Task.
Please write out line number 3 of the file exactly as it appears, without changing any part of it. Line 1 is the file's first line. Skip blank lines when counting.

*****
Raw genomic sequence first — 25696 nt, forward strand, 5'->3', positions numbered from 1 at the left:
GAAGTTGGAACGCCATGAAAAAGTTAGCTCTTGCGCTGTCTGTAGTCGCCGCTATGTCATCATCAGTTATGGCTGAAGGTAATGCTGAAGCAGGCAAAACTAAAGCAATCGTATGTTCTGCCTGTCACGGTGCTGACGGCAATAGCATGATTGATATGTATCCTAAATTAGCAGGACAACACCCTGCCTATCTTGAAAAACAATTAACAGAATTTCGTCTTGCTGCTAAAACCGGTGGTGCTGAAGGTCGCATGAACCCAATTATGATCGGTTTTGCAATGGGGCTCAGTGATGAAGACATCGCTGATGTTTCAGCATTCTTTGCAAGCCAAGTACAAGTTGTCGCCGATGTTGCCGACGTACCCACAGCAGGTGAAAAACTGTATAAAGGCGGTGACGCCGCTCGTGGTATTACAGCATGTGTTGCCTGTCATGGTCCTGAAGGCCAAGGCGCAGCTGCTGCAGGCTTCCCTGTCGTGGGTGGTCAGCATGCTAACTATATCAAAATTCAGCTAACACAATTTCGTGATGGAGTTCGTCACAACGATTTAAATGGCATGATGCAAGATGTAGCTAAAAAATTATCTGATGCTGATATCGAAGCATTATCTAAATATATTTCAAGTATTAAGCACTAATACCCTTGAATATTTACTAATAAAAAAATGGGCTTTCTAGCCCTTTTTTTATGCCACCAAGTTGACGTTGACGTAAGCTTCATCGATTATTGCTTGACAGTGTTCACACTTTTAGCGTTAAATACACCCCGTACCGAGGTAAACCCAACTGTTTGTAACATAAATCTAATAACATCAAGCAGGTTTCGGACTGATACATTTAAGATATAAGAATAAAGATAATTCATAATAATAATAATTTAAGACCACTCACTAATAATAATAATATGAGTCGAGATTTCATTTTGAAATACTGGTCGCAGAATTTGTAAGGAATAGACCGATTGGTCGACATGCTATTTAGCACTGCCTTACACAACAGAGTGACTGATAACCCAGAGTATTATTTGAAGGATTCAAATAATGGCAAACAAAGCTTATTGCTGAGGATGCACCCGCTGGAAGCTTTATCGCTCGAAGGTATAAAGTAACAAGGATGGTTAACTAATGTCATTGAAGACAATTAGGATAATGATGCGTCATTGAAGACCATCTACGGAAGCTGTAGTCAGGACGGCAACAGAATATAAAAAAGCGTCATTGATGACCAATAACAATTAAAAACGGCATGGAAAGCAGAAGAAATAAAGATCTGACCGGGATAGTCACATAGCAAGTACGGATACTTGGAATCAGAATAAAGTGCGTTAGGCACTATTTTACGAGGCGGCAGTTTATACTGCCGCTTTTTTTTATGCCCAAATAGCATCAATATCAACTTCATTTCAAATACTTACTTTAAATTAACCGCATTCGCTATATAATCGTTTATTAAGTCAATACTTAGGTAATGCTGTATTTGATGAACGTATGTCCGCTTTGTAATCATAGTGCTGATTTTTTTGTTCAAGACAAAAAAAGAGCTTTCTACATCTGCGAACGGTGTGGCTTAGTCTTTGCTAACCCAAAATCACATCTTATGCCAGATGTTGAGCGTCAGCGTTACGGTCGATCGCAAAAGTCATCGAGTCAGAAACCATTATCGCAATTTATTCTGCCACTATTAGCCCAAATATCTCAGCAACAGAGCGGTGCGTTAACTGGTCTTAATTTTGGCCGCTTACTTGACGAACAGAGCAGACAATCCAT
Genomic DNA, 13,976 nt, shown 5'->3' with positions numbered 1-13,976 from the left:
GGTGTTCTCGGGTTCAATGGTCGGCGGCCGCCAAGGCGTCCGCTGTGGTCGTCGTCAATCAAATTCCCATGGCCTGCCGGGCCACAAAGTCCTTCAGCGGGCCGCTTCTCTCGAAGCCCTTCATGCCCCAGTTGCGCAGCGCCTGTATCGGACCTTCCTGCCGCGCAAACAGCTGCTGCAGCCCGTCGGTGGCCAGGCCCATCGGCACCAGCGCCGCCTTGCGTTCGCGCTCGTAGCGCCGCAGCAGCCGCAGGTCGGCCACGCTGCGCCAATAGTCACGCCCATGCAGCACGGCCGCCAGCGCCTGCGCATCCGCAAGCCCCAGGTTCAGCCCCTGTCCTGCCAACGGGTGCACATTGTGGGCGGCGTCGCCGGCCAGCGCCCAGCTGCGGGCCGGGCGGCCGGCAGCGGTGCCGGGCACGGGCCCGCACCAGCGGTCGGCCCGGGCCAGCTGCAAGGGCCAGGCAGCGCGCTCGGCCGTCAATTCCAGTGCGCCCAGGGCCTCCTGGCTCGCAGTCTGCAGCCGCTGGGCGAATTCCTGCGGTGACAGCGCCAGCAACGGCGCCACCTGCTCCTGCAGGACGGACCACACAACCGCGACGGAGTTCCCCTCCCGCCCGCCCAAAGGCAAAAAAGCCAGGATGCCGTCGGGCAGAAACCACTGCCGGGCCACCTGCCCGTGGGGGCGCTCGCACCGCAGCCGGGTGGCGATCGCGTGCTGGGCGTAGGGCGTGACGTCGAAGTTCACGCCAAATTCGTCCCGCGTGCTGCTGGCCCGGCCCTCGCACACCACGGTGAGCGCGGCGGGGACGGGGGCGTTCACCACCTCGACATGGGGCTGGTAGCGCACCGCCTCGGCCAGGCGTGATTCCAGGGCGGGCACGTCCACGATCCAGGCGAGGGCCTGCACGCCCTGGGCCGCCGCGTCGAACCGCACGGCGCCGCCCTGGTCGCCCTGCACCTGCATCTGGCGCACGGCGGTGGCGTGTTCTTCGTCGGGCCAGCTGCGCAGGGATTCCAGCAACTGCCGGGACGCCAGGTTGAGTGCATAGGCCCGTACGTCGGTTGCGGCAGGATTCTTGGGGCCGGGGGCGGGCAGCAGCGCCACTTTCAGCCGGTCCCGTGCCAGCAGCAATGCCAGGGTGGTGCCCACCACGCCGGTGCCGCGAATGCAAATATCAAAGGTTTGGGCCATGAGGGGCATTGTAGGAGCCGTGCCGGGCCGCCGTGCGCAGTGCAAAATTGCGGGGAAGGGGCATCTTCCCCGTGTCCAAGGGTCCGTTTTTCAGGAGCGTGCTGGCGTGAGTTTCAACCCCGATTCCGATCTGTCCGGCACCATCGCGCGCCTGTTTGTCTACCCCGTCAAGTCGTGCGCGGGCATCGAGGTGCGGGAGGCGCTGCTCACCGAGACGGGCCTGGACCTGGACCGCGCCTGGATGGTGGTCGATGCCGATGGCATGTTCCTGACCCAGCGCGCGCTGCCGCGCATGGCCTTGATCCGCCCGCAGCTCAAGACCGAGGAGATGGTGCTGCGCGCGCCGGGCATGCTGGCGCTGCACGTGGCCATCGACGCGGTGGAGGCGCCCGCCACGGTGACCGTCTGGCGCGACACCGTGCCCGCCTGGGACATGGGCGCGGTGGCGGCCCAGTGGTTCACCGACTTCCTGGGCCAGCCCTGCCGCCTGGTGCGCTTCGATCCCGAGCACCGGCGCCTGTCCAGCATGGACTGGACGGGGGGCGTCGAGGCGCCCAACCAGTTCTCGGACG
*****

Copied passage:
Genomic DNA, 13,976 nt, shown 5'->3' with positions numbered 1-13,976 from the left: